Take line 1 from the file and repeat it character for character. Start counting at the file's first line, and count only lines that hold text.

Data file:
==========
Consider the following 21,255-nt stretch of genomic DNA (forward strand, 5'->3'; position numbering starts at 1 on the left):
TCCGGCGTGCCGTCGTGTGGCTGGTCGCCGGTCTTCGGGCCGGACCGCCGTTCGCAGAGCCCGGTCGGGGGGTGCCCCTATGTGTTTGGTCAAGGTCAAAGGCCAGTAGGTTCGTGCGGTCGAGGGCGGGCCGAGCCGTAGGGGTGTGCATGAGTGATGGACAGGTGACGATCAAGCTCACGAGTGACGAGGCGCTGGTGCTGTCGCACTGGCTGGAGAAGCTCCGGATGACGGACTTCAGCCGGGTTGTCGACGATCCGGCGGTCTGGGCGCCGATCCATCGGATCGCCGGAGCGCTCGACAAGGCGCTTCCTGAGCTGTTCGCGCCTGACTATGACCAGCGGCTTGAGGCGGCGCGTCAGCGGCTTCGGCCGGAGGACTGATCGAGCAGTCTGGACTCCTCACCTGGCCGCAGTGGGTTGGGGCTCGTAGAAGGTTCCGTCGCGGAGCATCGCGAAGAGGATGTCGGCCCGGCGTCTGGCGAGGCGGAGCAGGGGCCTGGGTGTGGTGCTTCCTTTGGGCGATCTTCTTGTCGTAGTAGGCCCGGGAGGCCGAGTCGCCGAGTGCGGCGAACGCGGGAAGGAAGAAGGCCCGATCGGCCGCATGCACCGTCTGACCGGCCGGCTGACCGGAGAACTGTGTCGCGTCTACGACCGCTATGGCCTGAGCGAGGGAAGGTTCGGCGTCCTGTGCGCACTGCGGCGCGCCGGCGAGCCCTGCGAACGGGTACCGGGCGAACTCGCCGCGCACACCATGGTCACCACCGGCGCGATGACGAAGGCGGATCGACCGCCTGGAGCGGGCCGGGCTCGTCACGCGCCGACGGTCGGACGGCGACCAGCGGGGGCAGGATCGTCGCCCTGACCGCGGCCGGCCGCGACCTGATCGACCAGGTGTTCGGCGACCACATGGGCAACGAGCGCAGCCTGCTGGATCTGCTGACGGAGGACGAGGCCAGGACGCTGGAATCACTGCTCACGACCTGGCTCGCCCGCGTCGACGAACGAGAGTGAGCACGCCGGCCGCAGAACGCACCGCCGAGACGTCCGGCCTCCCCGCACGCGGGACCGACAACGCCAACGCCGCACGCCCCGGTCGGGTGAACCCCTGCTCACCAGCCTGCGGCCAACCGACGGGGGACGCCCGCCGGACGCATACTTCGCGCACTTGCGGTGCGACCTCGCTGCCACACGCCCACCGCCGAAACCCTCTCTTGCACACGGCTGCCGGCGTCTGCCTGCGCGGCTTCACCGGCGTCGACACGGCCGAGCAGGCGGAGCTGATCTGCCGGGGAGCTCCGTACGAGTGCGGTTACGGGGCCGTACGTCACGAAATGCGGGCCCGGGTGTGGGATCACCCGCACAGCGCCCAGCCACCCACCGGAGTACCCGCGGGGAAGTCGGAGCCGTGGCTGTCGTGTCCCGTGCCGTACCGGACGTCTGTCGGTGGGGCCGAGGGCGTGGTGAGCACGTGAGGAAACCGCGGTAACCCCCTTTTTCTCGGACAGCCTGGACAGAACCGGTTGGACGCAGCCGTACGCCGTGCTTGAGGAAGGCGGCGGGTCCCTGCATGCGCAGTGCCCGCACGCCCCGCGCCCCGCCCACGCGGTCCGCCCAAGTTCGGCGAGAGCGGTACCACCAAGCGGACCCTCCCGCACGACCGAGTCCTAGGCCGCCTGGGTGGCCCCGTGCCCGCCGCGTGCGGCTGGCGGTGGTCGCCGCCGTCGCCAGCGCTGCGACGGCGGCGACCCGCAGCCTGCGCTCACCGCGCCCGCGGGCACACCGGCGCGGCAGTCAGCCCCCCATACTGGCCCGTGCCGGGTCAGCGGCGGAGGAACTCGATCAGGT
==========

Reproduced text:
Consider the following 21,255-nt stretch of genomic DNA (forward strand, 5'->3'; position numbering starts at 1 on the left):